A chip the size of a grain of rice that can store 100 pages of text and swaps data via wireless has been developed by Hewlett-Packard.
The tiny chip was small enough to embed in almost any object, said HP.
The chip could be used to ensure drugs have not been counterfeited, on patient wristbands in hospitals or to add sounds or video to postcards, said HP.
But it warned that the device was at least two years away from being a finished product.
The chip, developed by the Memory Spot research team at HP, is 2-4mm square and current versions can hold up to 512 kilobytes of data.
HP said the amount of memory onboard the tiny chip was likely to grow in future versions.
Data can be moved in and out of the chip at speeds of up to 10 megabits per second - far faster than is possible with other short-range radio systems such as Bluetooth or Radio Frequency ID tags.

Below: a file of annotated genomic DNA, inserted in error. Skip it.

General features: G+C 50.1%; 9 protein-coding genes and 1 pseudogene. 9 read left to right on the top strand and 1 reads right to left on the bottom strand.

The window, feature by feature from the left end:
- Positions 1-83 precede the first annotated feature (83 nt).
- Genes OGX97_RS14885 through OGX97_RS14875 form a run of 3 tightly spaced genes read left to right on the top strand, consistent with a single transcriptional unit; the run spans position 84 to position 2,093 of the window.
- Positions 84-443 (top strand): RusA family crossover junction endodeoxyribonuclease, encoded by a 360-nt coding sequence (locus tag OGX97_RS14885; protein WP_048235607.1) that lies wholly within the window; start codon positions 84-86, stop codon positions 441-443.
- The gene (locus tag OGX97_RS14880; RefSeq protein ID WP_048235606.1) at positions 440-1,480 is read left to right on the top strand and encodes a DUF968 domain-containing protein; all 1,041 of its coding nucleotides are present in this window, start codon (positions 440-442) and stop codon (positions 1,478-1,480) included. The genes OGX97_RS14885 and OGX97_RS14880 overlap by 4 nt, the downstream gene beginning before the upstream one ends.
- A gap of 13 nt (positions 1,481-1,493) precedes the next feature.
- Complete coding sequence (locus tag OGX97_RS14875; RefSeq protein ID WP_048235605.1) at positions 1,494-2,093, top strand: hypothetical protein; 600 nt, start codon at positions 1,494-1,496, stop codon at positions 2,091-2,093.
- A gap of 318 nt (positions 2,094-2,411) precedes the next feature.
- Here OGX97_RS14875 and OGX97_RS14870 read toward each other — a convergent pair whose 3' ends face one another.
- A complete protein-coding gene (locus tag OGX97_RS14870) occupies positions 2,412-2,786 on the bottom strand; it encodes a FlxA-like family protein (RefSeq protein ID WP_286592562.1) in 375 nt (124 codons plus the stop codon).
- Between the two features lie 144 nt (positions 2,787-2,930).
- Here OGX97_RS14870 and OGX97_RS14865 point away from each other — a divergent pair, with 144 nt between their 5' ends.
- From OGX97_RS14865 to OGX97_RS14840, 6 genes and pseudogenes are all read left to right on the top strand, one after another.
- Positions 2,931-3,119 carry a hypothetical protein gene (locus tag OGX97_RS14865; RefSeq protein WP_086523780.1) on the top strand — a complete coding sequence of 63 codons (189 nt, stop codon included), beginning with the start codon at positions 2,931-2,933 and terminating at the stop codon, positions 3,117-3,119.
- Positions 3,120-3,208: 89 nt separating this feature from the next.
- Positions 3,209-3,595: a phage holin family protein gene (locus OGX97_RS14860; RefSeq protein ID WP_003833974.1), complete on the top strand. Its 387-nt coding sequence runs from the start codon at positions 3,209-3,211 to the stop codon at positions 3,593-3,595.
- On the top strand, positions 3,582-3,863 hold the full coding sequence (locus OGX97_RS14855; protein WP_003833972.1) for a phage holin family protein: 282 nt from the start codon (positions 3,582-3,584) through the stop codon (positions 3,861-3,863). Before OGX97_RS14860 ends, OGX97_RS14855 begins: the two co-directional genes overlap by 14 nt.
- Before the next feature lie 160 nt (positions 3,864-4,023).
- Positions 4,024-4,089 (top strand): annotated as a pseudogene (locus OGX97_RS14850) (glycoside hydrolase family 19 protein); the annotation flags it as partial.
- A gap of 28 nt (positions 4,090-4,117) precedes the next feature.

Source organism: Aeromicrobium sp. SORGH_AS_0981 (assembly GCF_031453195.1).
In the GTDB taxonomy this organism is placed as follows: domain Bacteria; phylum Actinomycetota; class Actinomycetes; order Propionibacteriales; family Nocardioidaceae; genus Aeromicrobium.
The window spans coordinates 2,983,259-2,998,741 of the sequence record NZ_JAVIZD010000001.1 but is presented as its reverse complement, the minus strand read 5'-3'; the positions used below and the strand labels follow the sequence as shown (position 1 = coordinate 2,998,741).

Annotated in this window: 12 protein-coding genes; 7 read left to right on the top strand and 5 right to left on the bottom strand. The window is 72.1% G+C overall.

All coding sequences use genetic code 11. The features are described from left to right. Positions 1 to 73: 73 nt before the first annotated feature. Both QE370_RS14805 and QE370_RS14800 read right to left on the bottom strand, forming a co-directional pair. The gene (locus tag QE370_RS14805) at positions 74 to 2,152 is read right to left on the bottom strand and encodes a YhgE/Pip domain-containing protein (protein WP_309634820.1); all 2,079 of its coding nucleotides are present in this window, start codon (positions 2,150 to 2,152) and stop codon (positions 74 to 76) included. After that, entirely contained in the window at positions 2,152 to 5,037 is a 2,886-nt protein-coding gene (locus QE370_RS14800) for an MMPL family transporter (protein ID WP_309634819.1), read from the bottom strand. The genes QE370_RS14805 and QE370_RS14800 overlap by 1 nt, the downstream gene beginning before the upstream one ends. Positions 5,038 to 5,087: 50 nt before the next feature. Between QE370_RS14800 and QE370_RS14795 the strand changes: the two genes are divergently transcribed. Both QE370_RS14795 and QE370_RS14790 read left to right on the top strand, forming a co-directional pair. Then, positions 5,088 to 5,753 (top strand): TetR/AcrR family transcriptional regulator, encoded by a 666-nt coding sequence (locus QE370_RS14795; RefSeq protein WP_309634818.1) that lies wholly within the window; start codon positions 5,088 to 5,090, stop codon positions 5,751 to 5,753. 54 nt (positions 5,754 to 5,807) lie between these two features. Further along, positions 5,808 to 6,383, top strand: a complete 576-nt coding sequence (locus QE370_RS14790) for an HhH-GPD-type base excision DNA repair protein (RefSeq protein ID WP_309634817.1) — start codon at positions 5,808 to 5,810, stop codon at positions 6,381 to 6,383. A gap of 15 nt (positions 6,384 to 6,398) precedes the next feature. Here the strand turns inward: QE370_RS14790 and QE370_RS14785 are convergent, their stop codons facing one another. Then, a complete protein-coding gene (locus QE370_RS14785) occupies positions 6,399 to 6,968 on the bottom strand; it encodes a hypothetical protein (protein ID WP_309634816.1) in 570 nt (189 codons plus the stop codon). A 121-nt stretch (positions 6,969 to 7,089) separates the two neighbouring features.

"This really bridges the digital and physical worlds," said Howard Taub, associate director at HP Labs. "The digital data is attached to the physical object it's related to."
Mr Taub speculated that the tiny chip could be used to identify drugs and spot fake pharmaceuticals or in hospitals to log all the treatment a patient has received.
Because the chips were so small and easy to make they could be embedded in documents as they were printed, stuck to any surface or made into a book of self-adhesive dots.
"There's no question that it has long-term potential," said Tim Bajarin, head of Californian market researcher Creative Strategies.
All the components to make the chip, including modem, antenna, microprocessor and memory, can be fabricated as a single unit helping to keep unit costs low. HP speculated that once in production the devices could cost as little as one dollar each.
No battery is needed because devices reading data from the chip will provide power by induction.
HP said it would show the chip to standards bodies in the hi-tech industry with a view to getting it widely adopted. It warned that the chip was at least two years away from commercialisation.
The Memory Spot chip has been developed over the past four years by researchers at HP's research laboratory in Bristol, UK.
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